19.1. The Life of a Vibrant Neighborhood
Anyone who wants to pursue these matters should read Jane Jacobs' classic work, The Death and Life of Great American Cities. She makes vividly clear how to create a crime-ridden district: put barriers between people by any means available freeways, homogeneous business districts, and inadequate transportation systems; create urban canyons of concrete and steel that are uninhabited after business hours; discourage a continued mixing by people from different classes, ethnic backgrounds, trades, age groups, and so on; and, in general, minimize the routine, mutual exposure of people in conducting all of life's business.
Jacobs describes wonderful urban areas where safety is both taken for granted and well enforced. Interestingly, in such environments the fact that people are continually noticing each other and looking out for each other goes hand in hand with respect for privacy. Jacobs cites the anthropologist Elena Padilla regarding a "poor and squalid" Puerto Rican district of New York City. In this district people know a great deal about each other just as a matter of public record who can be trusted, who is defiant of the law, who is competent. "These things are known from the public life of the sidewalk and its associated enterprises." But at the same time only a highly select group is permitted to drop into the kitchen for a cup of coffee. "It is not considered dignified for everyone to know one's affairs."
A good city street neighborhood achieves a marvel of balance between its people's determination to have essential privacy and their simultaneous wishes for differing degrees of contact, enjoyment or help from the people around. This balance is largely made up of small, sensitively managed details, practiced and accepted so casually that they are normally taken for granted.
Perhaps I can best explain this subtle but all-important balance in terms of the stores where people leave keys for their friends, a common custom in New York. In our family, for example, when a friend wants to use our place while we are away for a week end or everyone happens to be out during the day, or a visitor for whom we do not wish to wait up is spending the night, we tell such a friend that he can pick up the key at the delicatessen across the street. Joe Cornacchia, who keeps the delicatessen, usually has a dozen or so keys at a time for handing out like this. He has a special drawer for them.
Now why do I, and many others, select Joe as a logical custodian for keys? Because we trust him, first, to be a responsible custodian, but equally important because we know that he combines a feeling of good will with a feeling of no personal responsibility about our private affairs. Joe considers it no concern of his whom we choose to permit in our places and why.
Then comes the zinger so far as today's privacy debates are concerned:
A service like this cannot be formalized. Identifications . . . questions . . . insurance against mishaps. The all-essential line between public service and privacy would be transgressed by [such forms of] institutionalization. Nobody in his right mind would leave his key in such a place. The service must be given as a favor by someone with an unshakable understanding of the difference between a person's key and a person's private life, or it cannot be given at all.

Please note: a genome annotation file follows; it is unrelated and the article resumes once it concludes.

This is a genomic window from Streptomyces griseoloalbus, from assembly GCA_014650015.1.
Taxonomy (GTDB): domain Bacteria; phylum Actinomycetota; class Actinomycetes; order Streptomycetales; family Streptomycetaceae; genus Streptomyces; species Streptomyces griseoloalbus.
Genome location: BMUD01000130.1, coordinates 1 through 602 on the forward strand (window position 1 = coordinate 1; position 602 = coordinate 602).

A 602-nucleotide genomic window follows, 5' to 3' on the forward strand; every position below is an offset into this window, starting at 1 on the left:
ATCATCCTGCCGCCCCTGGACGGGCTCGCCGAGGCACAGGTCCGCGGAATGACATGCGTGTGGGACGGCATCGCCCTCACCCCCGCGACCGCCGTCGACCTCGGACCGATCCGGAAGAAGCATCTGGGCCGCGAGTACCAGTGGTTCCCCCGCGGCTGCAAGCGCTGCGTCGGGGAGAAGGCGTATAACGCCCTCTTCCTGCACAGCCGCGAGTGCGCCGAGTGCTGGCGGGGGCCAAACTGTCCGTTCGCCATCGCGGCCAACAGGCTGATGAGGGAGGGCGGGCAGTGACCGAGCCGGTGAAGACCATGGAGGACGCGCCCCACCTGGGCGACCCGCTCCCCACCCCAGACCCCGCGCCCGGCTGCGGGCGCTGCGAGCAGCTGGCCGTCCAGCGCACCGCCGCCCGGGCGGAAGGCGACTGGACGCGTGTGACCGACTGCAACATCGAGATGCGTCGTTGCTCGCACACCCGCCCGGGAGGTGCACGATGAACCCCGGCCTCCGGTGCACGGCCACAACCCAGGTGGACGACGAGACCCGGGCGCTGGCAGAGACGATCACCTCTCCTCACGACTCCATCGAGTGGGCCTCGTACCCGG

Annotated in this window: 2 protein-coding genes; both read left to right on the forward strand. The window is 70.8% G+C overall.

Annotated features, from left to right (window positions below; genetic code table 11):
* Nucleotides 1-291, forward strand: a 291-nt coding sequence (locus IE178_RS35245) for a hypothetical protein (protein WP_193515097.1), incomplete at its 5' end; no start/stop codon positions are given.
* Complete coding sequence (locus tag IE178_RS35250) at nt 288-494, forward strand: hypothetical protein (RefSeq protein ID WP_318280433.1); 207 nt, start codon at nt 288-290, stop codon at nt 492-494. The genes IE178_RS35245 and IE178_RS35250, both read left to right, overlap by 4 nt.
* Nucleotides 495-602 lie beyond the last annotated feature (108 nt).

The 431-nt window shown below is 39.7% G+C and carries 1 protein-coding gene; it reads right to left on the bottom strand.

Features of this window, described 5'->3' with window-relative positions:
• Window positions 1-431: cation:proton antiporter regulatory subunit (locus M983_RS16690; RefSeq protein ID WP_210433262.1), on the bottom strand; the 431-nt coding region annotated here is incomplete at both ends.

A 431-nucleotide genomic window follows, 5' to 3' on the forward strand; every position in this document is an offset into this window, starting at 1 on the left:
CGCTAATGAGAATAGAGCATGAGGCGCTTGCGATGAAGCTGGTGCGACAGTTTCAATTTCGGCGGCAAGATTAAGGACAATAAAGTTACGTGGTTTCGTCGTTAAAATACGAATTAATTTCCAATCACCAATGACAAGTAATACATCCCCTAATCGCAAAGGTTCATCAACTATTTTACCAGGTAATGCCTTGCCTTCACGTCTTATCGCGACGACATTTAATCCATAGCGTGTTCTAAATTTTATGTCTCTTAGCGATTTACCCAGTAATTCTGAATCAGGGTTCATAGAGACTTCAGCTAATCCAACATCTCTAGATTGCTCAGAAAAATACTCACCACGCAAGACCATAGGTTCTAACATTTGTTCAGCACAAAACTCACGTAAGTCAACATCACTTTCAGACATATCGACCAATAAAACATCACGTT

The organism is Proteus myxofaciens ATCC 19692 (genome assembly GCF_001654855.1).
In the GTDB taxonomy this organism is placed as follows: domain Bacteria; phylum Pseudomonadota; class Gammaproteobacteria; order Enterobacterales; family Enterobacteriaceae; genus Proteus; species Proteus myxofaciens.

Lest you think that Jacobs is addressing the current, technology-centered debate, be aware that she wrote those words in 1961. But she is addressing some of the issues we must tackle. What she is saying is important enough to warrant further quotation:
Or consider the line drawn by Mr. Jaffe at the candy store around our corner a line so well understood by his customers and by other storekeepers too that they can spend their whole lives in its presence and never think about it consciously. One ordinary morning last winter, Mr. Jaffe, whose formal business name is Bernie, and his wife, whose formal business name is Ann, supervised the small children crossing at the corner on the way to P.S. 41, as Bernie always does because he sees the need; lent an umbrella to one customer and a dollar to another; took custody of two keys; took in some packages for people in the next building who were away; lectured two youngsters who asked for cigarettes; gave street directions; took custody of a watch to give the repairman across the street when he opened later; gave out information on the range of rents in the neighborhood to an apartment seeker; listened to a tale of domestic difficulty and offered reassurance; told some rowdies they could not come in unless they behaved, and defined (and got) good behavior; provided an incidental forum for half a dozen conversations among customers who dropped in for oddments; set aside certain newly arrived papers and magazines for regular customers who would depend on getting them; advised a mother who came for a birthday present not to get the ship-model kit because another child going to the same birthday party was giving that; and got a back copy (this was for me) of the previous day's newspaper out of the deliverer's surplus returns when he came by.
Jacobs once asked Mr. Jaffe, "Do you ever introduce your customers to each other?" "No," came the thoughtful reply. "That would just not be advisable." This, Jacobs observes, is the well-balanced line "between the city public world and the world of privacy."
This line can be maintained without awkwardness to anyone, because of the great plenty of opportunities for public contact in the enterprises along the sidewalks, or on the sidewalks themselves as people move to and fro or deliberately loiter when they feel like it, and also because of the presence of many public hosts, so to speak, proprietors of meeting places like Bernie's where one is free either to hang around or dash in and out, no strings attached.